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“This is the vision,” Diefenbaker shouted on the hustings
in 1958. “One Canada. One Canada, where Canadians will have
preserved to them the control of their own economic and
political destiny. Sir John A. Macdonald saw Canada from
east to west: He opened the west. I see a new Canada –
a Canada of the North. This is the vision.”
It was 50 years ago Sunday that collectively as Canadians we began to “Follow John.” On June 10, 1957, John Diefenbaker did the impossible and removed the Liberals from the government benches in Ottawa after 22 years in power.
And what a journey it was, as the drama of Diefenbaker and what became known as the Tenth Decade (leading up to Centennial year in 1967) played out before us.
The final scenes in the storied legend – a train to return him to his beloved Prairies for burial, as ordinary Canadians came out and stood at rural sidings in respect for the great man as he went by a final time – are now ingrained in our collective memory and history.
As they should be.
For all his faults, and they were legion, Diefenbaker was indeed a great Canadian, a man whose vision for Canada shook us up, excited us, exasperating Canadians as well, but never boring us.
You could like Diefenbaker and you could dislike Diefenbaker. You could never ignore him.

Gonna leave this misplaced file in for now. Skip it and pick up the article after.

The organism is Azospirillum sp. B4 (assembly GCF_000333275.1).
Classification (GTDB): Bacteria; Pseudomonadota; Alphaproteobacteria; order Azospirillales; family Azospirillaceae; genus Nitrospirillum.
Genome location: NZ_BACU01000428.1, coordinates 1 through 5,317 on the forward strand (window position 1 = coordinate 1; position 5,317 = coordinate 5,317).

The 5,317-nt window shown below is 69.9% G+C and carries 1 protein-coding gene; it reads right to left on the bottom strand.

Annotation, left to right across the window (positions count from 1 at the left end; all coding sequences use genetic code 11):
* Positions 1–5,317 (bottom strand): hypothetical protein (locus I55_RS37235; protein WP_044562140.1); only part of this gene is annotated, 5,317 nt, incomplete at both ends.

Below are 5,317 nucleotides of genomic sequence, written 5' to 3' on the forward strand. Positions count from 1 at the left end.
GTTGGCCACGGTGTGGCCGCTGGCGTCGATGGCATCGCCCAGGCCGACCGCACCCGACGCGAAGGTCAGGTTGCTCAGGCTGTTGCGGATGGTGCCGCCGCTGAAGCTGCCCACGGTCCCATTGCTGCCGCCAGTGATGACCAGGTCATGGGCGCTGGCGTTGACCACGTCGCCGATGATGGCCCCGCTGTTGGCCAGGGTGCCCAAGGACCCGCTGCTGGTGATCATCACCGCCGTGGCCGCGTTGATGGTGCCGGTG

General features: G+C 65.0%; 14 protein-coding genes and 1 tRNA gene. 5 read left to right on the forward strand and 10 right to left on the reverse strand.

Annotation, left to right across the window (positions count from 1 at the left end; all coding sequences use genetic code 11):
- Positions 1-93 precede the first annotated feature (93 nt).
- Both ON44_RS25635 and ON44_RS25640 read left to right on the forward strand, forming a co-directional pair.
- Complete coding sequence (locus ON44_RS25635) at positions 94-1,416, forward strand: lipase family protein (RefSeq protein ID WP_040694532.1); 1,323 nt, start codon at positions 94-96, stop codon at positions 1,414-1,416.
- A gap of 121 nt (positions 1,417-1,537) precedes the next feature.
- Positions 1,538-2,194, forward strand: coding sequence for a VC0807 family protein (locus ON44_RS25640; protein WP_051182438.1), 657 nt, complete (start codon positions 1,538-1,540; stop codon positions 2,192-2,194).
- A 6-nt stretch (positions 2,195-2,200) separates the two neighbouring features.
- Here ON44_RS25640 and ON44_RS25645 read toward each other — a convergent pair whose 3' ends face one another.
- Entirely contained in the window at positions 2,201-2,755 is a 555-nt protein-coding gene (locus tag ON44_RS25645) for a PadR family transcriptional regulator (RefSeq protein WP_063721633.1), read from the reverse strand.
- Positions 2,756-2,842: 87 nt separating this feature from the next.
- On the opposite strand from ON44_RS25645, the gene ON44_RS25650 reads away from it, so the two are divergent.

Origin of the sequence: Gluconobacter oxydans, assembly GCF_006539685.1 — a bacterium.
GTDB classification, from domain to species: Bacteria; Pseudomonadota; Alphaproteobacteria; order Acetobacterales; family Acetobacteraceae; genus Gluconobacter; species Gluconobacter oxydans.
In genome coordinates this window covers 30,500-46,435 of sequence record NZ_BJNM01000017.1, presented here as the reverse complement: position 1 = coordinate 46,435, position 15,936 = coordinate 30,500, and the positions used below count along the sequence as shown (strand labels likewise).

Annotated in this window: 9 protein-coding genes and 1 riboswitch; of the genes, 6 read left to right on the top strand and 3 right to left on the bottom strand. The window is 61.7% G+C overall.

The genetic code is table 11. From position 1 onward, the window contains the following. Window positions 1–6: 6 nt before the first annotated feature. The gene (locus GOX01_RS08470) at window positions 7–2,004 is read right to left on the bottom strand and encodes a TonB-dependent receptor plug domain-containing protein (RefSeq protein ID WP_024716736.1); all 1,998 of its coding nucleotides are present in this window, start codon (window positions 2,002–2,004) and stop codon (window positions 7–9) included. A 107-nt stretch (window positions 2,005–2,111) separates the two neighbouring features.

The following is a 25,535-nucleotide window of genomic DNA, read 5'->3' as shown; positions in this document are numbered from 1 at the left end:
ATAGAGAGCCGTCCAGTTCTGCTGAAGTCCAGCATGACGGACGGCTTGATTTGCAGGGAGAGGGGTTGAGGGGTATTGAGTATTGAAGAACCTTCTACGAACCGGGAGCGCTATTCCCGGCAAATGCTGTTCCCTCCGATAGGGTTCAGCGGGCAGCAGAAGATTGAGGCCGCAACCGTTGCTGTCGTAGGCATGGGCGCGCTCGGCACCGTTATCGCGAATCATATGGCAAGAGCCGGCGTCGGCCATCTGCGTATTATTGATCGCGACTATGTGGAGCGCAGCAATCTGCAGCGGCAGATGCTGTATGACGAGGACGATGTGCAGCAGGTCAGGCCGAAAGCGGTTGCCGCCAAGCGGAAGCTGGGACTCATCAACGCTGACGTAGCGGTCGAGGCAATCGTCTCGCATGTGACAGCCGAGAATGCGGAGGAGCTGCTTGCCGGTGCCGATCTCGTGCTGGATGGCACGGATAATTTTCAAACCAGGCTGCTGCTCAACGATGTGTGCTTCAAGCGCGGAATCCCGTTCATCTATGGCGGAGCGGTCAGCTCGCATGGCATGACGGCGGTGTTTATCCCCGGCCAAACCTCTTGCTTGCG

Canada’s journey with Dief the Chief had its highs – the Bill of Rights, his passionate opposition to apartheid – and lows – his dithering during the Cuban missile crisis, his inability to even attempt to understand Quebec and French Canadians, and the dawn of party in-fighting of the type we weren’t to see again until Paul Martin Jr.’s day.
No one, however, then or now, could ever question his patriotism, love of Canada and reverence for our institutions and history, even as his, and our, world changed all around him during the turbulent 1960s.
At age 41 today, I wasn’t even born in 1957. Despite this, Canada’s 13th prime minister had a profound effect on my life and how I view my country, its greatness and endless potential even as we enter a new millennium, 28 years after Dief’s death.
In June 1957 my late father was 25 years old, early in his career as a history teacher in Scarborough. Like countless thousands at the time, he was caught up in the movement that year to “Follow John” and it forever changed his concept of Canada. Thanks in part to Diefenbaker, my father was able to shuck off an insular view of Canada formed by a childhood in Orange and staid Ontario.
The Canada John Diefenbaker spoke about encompassed Canadians of neither French nor English ancestry, including Ukrainians, aboriginals and so many more. It now dazzled a young man’s imagination and included the west, the North and other far-off places for a Toronto-born teacher named Milnes.
For the rest of this column, please go to the Toronto Star website: http://www.thestar.com/comment/article/222987